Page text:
NEW YORK (1/6/13)--Yields on 10-year U.S. Treasury bonds hit their highest level since 2011 on Thursday--the day before a public speech by Federal Reserve Chair Ben Bernanke.
The benchmark on 10-year notes hit a 30-month high of 3.05% before finishing the trading day at 2.99%. The return fluctuated little last week, however, after steadily increasing during the previous six weeks.
The increased yield indicates that investors are expecting higher inflation and interest rates as economic growth picks up steam, according to Credit Suisse interest-rate strategist Ira Jersey (Bloomberg.com Jan. 3).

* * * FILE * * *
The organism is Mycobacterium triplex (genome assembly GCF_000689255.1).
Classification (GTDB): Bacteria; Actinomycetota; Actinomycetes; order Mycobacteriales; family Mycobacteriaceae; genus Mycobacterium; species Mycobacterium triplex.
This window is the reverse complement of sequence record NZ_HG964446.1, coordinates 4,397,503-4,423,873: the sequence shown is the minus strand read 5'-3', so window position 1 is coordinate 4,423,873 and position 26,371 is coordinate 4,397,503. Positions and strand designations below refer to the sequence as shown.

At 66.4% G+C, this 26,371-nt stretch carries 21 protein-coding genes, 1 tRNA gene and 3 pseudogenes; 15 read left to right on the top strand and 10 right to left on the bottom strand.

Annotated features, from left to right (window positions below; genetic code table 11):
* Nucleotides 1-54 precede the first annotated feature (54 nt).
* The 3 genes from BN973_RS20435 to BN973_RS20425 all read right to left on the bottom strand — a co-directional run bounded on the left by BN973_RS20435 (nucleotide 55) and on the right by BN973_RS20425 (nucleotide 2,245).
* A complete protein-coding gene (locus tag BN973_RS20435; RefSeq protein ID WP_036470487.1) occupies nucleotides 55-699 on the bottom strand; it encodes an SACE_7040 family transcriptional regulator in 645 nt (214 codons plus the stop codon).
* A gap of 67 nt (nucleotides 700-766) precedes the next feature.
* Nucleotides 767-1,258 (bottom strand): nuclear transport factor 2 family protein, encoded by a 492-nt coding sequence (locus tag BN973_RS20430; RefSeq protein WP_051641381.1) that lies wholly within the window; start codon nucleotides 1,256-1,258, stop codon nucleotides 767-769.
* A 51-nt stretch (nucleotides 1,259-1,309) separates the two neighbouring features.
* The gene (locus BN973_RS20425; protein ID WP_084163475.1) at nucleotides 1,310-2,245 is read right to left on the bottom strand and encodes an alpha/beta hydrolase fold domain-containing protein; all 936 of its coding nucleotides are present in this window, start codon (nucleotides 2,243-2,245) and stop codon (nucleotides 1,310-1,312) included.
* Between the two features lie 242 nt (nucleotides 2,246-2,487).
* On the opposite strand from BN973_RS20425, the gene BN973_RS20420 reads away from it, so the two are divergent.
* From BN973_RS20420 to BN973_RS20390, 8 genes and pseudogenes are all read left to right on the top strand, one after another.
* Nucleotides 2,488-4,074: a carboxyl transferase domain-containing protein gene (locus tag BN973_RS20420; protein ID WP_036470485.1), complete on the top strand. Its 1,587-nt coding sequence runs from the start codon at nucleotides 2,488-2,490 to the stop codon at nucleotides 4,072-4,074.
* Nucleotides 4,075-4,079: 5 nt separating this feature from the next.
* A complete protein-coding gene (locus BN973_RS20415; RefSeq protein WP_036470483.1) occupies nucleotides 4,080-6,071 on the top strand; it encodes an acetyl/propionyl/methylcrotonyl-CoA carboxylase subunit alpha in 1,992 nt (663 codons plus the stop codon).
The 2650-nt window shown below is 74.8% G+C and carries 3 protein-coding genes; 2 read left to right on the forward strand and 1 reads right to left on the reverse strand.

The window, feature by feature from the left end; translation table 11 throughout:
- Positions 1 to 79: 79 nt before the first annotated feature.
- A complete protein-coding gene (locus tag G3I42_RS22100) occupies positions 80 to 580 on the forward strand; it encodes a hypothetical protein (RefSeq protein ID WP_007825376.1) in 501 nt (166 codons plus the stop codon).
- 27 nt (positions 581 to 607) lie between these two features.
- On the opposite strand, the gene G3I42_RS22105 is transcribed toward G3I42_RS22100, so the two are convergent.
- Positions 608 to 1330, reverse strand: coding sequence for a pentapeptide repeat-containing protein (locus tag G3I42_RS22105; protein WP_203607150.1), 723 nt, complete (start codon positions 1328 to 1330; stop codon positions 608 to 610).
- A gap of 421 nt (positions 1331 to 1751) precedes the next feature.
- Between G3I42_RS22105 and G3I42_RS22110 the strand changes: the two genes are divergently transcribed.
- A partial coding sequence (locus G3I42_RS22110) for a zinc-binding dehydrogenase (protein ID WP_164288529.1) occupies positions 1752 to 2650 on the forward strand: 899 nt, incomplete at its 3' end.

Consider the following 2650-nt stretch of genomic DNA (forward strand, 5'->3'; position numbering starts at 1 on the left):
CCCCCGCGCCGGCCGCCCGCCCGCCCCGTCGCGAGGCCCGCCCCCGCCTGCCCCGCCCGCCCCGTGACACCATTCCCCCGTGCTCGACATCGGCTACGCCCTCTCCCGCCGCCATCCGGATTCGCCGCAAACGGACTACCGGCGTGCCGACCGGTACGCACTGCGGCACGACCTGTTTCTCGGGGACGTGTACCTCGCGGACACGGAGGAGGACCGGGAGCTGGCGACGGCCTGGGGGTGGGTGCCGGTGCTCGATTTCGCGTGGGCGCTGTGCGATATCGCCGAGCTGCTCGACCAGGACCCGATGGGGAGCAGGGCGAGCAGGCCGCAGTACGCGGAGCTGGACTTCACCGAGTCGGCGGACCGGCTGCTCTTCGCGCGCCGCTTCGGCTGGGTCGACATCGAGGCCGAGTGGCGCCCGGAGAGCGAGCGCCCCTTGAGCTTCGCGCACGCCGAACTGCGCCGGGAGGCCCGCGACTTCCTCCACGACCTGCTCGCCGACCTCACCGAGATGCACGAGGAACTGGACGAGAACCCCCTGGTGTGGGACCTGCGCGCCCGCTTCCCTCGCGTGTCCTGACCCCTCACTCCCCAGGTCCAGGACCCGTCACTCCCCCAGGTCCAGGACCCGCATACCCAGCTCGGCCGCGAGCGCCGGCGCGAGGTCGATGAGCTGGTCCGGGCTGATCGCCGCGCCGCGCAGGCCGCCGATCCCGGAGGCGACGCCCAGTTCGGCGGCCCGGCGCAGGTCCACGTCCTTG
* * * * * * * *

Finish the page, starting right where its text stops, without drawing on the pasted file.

Bernanke, who gave a speech Friday at the American Economic Association gathering in Philadelphia, is retiring as Fed chair Jan. 31 (CNBC.com Jan. 3).
In December, he announced that the Federal Reserve would start cutting back its $85 billion monthly asset-purchasing program by $10 billion, citing an improved job market and stronger economic growth.
Analysts have predicted, however, that a report published this week will show that hiring in December "slipped," according to Bloomberg.